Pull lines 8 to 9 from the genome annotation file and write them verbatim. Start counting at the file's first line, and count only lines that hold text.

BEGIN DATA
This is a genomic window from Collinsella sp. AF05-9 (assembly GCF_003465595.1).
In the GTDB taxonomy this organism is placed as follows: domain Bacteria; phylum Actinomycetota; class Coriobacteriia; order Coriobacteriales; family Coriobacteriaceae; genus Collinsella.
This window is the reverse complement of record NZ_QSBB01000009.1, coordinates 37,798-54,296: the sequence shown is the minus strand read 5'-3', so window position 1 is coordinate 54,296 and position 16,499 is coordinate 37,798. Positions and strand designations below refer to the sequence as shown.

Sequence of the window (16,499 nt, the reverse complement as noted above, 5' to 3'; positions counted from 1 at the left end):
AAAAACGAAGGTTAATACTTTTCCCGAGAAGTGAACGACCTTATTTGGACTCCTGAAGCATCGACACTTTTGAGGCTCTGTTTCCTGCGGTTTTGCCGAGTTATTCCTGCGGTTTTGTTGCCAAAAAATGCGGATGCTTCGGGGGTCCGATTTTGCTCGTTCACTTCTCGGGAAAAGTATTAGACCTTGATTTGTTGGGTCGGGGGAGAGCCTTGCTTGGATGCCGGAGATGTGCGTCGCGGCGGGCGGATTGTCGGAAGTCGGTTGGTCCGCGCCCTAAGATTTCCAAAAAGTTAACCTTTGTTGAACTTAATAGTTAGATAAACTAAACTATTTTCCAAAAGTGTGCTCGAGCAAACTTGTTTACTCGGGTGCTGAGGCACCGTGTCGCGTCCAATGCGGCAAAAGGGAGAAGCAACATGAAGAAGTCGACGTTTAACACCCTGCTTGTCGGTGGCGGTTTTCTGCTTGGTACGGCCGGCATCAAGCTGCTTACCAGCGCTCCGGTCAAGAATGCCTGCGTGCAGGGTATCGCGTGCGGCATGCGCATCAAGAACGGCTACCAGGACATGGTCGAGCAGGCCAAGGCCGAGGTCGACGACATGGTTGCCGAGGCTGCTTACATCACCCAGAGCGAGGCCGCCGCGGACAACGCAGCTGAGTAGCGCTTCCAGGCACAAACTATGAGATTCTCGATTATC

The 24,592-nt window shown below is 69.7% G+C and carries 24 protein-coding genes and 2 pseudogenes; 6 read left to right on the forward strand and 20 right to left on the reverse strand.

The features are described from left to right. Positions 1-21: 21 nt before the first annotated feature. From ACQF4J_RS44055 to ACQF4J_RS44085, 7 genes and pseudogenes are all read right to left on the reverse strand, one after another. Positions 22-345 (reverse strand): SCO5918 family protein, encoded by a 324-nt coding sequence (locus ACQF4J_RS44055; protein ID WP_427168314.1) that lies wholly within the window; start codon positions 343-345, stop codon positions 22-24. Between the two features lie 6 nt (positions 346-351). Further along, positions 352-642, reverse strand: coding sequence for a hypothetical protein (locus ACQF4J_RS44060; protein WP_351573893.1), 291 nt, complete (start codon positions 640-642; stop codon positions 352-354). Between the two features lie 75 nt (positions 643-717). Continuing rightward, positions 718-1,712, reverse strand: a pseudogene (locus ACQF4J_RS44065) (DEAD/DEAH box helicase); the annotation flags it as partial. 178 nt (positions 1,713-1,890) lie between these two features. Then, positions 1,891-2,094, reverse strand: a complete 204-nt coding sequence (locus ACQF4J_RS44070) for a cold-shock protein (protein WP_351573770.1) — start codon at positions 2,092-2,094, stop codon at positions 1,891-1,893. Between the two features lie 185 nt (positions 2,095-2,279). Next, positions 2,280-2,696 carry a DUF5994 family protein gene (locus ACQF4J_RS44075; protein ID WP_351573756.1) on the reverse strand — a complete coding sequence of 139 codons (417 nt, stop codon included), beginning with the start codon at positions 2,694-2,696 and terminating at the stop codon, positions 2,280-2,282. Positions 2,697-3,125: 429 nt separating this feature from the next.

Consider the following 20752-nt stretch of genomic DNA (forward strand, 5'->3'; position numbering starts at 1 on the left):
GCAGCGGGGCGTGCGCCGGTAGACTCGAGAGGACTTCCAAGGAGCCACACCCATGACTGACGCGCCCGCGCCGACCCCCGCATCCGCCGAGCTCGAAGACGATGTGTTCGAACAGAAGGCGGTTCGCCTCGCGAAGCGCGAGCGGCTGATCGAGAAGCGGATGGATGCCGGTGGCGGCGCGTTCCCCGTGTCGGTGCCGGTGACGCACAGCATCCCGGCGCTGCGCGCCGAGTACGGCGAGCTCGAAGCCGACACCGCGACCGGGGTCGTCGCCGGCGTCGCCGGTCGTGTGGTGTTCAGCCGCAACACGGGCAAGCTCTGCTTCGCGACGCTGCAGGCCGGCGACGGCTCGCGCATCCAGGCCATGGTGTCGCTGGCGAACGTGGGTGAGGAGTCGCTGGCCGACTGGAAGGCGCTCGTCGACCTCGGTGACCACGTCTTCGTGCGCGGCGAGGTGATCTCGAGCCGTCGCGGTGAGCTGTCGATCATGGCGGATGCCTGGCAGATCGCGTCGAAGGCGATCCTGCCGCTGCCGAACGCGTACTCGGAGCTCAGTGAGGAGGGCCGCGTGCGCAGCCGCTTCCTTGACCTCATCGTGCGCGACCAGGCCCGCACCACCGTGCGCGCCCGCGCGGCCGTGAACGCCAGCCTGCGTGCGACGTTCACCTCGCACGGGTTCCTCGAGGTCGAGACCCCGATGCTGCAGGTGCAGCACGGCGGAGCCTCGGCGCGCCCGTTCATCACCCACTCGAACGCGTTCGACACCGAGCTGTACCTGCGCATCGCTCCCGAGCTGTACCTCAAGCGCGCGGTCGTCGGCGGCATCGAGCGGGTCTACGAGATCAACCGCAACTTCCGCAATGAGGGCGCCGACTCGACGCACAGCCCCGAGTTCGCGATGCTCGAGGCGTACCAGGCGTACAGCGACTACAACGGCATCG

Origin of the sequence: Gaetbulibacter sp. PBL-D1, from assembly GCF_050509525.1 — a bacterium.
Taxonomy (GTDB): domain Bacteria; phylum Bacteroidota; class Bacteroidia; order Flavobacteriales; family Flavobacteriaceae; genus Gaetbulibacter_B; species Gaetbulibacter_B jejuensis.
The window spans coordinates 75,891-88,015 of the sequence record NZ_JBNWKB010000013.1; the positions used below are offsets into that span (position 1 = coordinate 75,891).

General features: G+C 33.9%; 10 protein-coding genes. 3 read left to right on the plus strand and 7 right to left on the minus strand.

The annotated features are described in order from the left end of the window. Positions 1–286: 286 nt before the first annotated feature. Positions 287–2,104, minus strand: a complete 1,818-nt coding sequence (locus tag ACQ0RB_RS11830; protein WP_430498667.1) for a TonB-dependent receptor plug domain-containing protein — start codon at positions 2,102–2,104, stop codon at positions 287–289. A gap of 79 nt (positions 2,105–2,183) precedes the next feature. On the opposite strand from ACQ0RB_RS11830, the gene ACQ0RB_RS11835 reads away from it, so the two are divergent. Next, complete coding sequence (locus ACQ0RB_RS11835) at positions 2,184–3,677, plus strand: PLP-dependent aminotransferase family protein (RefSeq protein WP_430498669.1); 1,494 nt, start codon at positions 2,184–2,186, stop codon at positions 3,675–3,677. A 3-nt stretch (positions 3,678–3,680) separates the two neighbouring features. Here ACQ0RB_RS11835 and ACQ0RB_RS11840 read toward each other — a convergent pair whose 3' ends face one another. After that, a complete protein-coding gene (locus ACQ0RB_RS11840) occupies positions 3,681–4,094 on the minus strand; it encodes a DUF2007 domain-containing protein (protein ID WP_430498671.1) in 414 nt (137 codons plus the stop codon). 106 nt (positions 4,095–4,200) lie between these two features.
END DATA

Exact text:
Consider the following 20752-nt stretch of genomic DNA (forward strand, 5'->3'; position numbering starts at 1 on the left):
GCAGCGGGGCGTGCGCCGGTAGACTCGAGAGGACTTCCAAGGAGCCACACCCATGACTGACGCGCCCGCGCCGACCCCCGCATCCGCCGAGCTCGAAGACGATGTGTTCGAACAGAAGGCGGTTCGCCTCGCGAAGCGCGAGCGGCTGATCGAGAAGCGGATGGATGCCGGTGGCGGCGCGTTCCCCGTGTCGGTGCCGGTGACGCACAGCATCCCGGCGCTGCGCGCCGAGTACGGCGAGCTCGAAGCCGACACCGCGACCGGGGTCGTCGCCGGCGTCGCCGGTCGTGTGGTGTTCAGCCGCAACACGGGCAAGCTCTGCTTCGCGACGCTGCAGGCCGGCGACGGCTCGCGCATCCAGGCCATGGTGTCGCTGGCGAACGTGGGTGAGGAGTCGCTGGCCGACTGGAAGGCGCTCGTCGACCTCGGTGACCACGTCTTCGTGCGCGGCGAGGTGATCTCGAGCCGTCGCGGTGAGCTGTCGATCATGGCGGATGCCTGGCAGATCGCGTCGAAGGCGATCCTGCCGCTGCCGAACGCGTACTCGGAGCTCAGTGAGGAGGGCCGCGTGCGCAGCCGCTTCCTTGACCTCATCGTGCGCGACCAGGCCCGCACCACCGTGCGCGCCCGCGCGGCCGTGAACGCCAGCCTGCGTGCGACGTTCACCTCGCACGGGTTCCTCGAGGTCGAGACCCCGATGCTGCAGGTGCAGCACGGCGGAGCCTCGGCGCGCCCGTTCATCACCCACTCGAACGCGTTCGACACCGAGCTGTACCTGCGCATCGCTCCCGAGCTGTACCTCAAGCGCGCGGTCGTCGGCGGCATCGAGCGGGTCTACGAGATCAACCGCAACTTCCGCAATGAGGGCGCCGACTCGACGCACAGCCCCGAGTTCGCGATGCTCGAGGCGTACCAGGCGTACAGCGACTACAACGGCATCG